by Barbara Eller
Today I want to take you to Mahahual to meet some of my friends.
We like going to Paraiso for breakfast; Adriana and her husband, Reggie, always greet us with smiles and open arms. That is what I like about this place—everyone you meet gives you a hug and a kiss. After a delicious breakfast, we continue down the road to the Mahahual Hotel. Enter the courtyard, and to the right you find Bucaneros del Caribe, the dive shop where I help out when they get a large number of divers from the cruise ships. Jorge and his brother Arturo run the shop and Carlos is their dive master.
In the next block we find Fernando’s "100% Agave" restaurant. If you want to eat where the locals eat, then you go to Fernando's. We met him about four years ago during our vacation and he has become a great friend. The food there is great, and there is always a new drink he has just concocted. He also has a little shop across the street that is like a convenience store for odds and ends.
A couple doors down we come to a grocery store, El Primo's. It's not anything like the supermarkets in the States; it's much smaller in size, probably 15 X 15 feet, without a large selection of items as you are used to having. You will always find potatoes, tomatoes, peppers, carrots and garlic in the bins. A few fresh vegetables are in the refrigerators and canned veggies are limited to corn, peas, or mixed. Most food in México is prepared from scratch, so you won't find anything instant or ready-to-heat-&-eat as you do in the States. You ask for meat by the kilo and receive it frozen in a plastic bag. You can always get fresh fish from the local fishermen.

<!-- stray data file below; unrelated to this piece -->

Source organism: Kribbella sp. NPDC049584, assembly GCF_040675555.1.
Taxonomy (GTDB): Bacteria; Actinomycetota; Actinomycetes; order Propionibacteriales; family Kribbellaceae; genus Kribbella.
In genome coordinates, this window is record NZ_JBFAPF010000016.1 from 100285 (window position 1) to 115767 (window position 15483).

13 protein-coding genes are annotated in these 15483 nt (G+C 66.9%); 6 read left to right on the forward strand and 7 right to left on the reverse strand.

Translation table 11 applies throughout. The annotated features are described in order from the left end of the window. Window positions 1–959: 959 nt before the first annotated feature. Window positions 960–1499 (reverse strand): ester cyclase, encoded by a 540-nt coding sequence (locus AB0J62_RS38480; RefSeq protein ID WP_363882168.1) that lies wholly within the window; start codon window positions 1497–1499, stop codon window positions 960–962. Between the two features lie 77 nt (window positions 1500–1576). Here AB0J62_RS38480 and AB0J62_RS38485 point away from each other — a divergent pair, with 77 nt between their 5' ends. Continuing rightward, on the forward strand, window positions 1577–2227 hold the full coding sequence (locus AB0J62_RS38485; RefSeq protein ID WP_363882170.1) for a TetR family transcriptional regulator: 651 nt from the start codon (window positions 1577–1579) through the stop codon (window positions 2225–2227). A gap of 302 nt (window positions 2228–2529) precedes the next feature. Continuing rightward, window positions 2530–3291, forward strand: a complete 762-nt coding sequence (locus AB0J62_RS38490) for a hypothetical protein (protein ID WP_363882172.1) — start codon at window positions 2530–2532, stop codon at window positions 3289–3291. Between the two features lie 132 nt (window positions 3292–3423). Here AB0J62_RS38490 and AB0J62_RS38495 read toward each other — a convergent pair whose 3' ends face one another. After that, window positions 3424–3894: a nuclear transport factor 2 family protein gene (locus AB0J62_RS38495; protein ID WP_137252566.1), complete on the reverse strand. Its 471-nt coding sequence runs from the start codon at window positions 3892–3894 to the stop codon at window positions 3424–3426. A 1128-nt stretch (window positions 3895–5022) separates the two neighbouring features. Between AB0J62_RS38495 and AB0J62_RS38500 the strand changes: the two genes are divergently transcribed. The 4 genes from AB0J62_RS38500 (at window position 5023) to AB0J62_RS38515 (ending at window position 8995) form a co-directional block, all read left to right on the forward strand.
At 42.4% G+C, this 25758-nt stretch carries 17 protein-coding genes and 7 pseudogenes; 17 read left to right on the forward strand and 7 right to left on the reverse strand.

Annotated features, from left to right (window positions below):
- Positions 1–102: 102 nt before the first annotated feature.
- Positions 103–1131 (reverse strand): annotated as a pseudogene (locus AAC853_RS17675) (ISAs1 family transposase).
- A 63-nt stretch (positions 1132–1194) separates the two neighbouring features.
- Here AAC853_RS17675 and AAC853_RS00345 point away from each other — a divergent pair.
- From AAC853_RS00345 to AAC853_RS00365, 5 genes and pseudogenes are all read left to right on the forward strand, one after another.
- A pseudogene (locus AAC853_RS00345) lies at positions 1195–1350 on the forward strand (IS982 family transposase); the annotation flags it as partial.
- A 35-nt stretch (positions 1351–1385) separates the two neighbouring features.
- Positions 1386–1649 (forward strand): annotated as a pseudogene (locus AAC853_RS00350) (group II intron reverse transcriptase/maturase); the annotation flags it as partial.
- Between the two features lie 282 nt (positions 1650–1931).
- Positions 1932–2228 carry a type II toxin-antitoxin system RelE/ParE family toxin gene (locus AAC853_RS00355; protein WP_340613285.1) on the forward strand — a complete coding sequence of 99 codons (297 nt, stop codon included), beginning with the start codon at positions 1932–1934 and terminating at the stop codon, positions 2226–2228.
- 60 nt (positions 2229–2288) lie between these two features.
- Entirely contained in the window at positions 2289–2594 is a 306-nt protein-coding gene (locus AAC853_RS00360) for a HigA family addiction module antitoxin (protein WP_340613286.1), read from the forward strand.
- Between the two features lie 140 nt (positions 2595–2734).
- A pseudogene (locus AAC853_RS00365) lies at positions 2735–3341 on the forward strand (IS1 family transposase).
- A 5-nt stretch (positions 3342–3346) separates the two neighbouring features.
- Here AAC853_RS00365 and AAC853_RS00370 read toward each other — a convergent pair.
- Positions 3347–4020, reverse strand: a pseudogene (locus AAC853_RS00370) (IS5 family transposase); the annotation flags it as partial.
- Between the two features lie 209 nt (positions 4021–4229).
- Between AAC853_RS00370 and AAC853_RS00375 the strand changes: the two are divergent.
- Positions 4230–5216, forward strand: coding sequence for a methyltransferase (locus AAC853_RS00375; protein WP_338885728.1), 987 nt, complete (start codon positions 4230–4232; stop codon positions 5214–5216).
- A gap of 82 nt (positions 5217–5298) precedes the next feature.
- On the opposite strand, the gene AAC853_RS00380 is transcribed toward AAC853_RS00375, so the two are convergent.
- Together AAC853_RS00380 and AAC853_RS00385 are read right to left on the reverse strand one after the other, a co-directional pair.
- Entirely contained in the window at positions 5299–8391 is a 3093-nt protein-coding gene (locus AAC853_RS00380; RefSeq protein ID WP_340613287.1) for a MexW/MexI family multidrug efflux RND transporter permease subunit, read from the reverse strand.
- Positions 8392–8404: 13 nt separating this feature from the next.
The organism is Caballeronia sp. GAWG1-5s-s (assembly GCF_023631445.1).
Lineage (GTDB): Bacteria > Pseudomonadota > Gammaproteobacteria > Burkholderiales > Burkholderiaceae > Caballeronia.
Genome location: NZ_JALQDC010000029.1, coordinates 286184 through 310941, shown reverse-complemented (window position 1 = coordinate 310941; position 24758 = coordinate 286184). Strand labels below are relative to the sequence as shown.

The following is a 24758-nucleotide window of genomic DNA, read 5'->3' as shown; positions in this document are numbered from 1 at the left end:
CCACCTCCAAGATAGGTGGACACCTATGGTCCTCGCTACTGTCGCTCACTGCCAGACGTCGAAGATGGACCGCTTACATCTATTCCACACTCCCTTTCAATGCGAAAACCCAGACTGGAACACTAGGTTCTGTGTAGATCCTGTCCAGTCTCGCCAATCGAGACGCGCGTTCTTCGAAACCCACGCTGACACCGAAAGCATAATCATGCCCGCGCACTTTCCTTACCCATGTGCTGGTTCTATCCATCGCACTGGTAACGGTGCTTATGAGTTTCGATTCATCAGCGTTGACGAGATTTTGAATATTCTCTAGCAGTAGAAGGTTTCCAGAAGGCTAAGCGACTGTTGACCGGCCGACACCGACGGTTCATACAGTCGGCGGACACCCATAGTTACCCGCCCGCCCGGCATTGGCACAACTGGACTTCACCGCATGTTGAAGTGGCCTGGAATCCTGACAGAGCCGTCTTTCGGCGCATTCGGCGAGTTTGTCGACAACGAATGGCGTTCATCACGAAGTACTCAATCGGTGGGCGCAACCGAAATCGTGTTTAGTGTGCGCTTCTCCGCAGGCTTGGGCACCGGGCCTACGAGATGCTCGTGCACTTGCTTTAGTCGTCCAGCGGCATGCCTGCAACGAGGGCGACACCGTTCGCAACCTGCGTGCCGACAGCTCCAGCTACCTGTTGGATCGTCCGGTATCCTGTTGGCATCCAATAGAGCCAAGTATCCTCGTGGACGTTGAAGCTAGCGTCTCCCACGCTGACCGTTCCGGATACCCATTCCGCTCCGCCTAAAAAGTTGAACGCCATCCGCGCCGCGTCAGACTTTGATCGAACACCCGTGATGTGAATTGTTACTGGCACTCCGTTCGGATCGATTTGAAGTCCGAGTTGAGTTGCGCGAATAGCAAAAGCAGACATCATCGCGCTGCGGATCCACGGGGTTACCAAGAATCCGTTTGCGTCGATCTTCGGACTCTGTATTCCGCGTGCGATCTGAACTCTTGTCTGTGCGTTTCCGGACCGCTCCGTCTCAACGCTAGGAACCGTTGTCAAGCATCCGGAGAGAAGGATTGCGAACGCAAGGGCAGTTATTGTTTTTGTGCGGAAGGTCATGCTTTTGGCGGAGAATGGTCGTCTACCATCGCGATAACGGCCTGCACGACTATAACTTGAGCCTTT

Let's head over toward the water and walk along the Malecón (similar to a boardwalk) and see what we can find there. All along the Malecón you find souvenir shops, hotels, and restaurants, with a grocery store or real estate office tucked in among them. When closed, they look like lock-&-storage places with roll-down doors. You can find some nice things in these shops—whatever memento you would like to take home, from T-shirts, jewelry, clothing, hand-painted glasses and dishes, wind chimes, to blankets and more.
Look up ahead and we see Philippe and Paulino, as they walk in front of the restaurants and invite people to stop and eat on the beach. It's a perfect day to be on the beach, a warm 85 degrees, sunny, with not a cloud in the sky. The blues and greens of the sea sparkle, like someone threw a handful of diamonds over the water. There are some swimmers and a few snorkelers. Dive boats are tied to the dock and fishing boats are pulled up onto the beach. Fishermen with the catch of the day are cleaning the fish, as birds circle overhead waiting for scraps to be tossed away.
We are passing the Port Master's office; he is at the window watching the boats, and waves when he sees us. Almost next door to him is the Italian ice cream shop, one place that is a "must stop" to try a different flavor each time. Hmmmm, excuse me while I run in here ... I will be right back.
Now we are coming to The White Horse Hotel/Restaurant. It is a beautiful new hotel with an ocean view. Tina and her sister, Connie, run the place and are lots of fun. They have a small pool on the roof with tables and chairs, which is a great place to spend the evening with friends.
These are just a few friends and places; in another newsletter I’ll introduce you to more of them.
Till then …